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870,000 images of New York City and its municipal operations are being made available to the public on the Internet for the first time, The Associated Press reports.
The photos, some of which date back to the mid-1800s, come from the city's Municipal Archives collection, and they feature all manner of city oversight - from stately ports and bridges to grisly gangland killings.
Ah, some more interesting photographs, these were taken before Israel was a state, There were a group of dedicated Christians from the last half of the 19th century until about 1941, who supported the Jewish idea of returning to Israel. While many of these people in especially England were not even Dispensationalists, q.v., Dispensations, e.g. Charles Spurgeon, they did think Jews would return to their land, and this is one reason we have so many pictures of the pre-state Israel, Life of the Jews of Palestine the import excerpt from that article being,
Lenny Ben-David wrote: The Library of Congress has recently digitalized a collection of over 10,000 photographs, taken by the "American Colony" in Jerusalem, a group of Christian utopians who lived in Jerusalem between 1881 and the 1940s. The photographers returned to the US, and bequeathed their massive collection to the Library of Congress in 1978. The collection includes Winston Churchill's visit to Jerusalem, Jewish expulsions from the Old City during Arab riots, and the building of Tel Aviv.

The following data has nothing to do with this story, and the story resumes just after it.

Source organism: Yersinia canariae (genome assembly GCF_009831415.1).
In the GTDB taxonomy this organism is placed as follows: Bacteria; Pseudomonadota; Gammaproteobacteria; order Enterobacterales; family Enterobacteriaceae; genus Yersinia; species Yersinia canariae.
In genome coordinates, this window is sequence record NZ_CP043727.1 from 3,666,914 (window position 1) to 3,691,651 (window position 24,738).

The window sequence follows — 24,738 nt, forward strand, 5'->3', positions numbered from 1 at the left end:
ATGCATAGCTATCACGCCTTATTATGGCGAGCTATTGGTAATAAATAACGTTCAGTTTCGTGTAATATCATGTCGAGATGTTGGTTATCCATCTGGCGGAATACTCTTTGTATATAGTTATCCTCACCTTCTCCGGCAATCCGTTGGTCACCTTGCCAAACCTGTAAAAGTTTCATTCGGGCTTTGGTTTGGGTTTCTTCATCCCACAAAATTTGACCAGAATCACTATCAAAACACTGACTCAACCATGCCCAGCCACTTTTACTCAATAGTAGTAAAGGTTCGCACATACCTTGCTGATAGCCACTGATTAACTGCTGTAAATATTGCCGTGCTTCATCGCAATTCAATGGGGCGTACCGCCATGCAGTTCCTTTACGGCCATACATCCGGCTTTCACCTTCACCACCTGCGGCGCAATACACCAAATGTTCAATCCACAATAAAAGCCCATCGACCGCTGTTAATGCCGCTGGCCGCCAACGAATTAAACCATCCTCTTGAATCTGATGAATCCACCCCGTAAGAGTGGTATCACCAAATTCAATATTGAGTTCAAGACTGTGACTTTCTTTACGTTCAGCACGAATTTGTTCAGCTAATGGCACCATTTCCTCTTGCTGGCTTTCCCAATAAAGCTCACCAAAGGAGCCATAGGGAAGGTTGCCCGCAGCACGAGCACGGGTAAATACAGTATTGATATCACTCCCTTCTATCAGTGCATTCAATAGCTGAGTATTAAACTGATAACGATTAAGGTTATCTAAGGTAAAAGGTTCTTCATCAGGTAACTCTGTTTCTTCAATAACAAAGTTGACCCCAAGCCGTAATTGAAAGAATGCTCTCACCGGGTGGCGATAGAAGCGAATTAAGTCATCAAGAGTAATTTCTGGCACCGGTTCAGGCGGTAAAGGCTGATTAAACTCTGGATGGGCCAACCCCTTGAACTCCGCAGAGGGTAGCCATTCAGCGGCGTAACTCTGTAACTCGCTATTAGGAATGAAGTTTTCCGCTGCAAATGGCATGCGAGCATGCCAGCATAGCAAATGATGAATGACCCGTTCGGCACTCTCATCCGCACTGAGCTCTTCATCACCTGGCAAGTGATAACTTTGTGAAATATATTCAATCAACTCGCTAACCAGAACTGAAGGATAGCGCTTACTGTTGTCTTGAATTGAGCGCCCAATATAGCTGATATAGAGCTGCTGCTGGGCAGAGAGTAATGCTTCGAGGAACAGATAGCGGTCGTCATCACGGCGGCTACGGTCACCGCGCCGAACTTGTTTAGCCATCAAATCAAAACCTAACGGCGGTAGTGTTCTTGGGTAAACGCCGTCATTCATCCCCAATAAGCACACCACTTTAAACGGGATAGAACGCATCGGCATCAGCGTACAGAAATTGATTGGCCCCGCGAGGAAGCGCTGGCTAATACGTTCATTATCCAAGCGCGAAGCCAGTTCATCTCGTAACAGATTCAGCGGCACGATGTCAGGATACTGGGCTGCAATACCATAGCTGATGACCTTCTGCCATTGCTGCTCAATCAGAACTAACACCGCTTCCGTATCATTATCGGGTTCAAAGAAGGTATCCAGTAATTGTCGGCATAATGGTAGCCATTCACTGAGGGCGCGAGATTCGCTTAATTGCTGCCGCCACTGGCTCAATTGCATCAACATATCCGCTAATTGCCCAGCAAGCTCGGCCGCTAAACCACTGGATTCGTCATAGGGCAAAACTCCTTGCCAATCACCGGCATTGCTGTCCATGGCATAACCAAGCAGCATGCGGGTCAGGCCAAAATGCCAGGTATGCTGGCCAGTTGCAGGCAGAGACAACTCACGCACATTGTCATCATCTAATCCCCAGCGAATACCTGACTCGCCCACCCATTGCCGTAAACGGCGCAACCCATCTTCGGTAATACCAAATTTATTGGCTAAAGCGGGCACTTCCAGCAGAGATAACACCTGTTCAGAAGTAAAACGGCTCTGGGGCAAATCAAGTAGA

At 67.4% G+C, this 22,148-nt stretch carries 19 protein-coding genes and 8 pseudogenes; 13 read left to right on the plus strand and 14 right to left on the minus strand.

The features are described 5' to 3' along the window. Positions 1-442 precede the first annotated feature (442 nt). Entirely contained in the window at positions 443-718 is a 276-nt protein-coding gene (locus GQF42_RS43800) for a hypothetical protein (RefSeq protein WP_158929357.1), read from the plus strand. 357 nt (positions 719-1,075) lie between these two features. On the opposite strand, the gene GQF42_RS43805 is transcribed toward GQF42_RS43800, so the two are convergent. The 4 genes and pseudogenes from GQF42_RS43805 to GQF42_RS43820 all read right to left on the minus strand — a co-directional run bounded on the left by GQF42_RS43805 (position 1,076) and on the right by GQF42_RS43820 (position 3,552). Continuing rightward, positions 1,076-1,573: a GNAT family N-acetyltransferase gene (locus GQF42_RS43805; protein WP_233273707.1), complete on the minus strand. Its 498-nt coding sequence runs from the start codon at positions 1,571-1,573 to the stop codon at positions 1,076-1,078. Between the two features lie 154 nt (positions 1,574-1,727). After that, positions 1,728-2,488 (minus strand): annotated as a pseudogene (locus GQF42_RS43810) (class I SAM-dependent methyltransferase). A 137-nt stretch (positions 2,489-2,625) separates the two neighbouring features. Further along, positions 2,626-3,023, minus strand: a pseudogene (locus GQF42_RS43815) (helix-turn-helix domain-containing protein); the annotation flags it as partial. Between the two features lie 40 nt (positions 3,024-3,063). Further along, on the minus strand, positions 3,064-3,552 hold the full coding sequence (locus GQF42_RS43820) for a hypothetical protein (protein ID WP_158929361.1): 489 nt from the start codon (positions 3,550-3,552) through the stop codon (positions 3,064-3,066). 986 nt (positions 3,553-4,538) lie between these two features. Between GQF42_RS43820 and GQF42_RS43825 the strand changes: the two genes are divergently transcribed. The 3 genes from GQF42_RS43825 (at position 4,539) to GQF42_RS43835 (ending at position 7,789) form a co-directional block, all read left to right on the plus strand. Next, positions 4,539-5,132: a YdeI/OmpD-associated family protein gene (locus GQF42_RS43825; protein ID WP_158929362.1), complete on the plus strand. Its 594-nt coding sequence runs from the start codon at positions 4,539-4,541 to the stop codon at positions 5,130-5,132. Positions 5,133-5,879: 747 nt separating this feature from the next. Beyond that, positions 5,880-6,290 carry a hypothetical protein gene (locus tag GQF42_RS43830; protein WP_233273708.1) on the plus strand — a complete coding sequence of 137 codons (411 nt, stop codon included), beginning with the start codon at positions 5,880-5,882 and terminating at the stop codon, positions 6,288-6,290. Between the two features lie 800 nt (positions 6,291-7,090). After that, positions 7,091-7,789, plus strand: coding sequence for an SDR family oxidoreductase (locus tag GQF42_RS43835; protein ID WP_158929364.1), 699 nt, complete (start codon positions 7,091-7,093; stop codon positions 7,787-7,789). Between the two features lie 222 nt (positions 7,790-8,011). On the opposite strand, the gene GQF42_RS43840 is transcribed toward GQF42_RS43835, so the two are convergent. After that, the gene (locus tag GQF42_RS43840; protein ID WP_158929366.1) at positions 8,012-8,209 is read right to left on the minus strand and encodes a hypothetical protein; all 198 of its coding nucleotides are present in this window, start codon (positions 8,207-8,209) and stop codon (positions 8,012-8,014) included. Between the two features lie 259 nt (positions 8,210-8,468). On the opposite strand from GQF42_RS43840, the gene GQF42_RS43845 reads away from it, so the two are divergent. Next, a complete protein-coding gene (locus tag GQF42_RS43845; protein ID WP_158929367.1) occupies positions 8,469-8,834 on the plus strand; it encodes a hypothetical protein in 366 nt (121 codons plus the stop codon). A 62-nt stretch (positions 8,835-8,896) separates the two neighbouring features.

John, notice the name of the site? But no sometimes even SA may want to turn a mildly curious eye to the secular world. You notice I did mention it, and even gave it something a religious perspective, which is fine --by me--anyway.
As far as pictures are concerned about this tragedy, there is absolutely not shortage of them. The building is still being used, by NYU, I think I saw somewhere. Wikipedia has even good pictures of it, which are too graphic, I think, Triangle Shirtwaist Factory fire. I see there was celebration or at least an acknowledgement of the 100th anniversary of the event.
Perhaps, these pictures will encourage the return of the use of caps and hats?
Hitchcock Dictionary wrote: HEAD-DRESS: Not in common use among the Hebrews. It is first mentioned in Ex. 28:40 (A.V., "bonnets;" R.V., "head-tires"). It was used especially for purposes of ornament (Job 29:14; Isa. 3:23; 62:3). The Hebrew word here used, _tsaniph_, properly means a turban, folds of linen wound round the head. The Hebrew word _peer_, used in Isa. 61:3, there rendered "beauty" (A.V.) and "garland" (R.V.), is a head-dress or turban worn by females (Isa. 3: 20, "bonnets"), priests (Ex. 39:28), a bridegroom (Isa. 61:10, "ornament;" R.V., "garland"). Ezek. 16:10 and Jonah 2:5 are to be understood of the turban wrapped round the head. The Hebrew _shebisim_ (Isa. 3:18), in the Authorized Version rendered "cauls," and marg. "networks," denotes probably a kind of netted head-dress. The "horn" (Heb. keren) mentioned in 1 Sam. 2:1 is the head-dress called by the Druses of Mount Lebanon the tantura.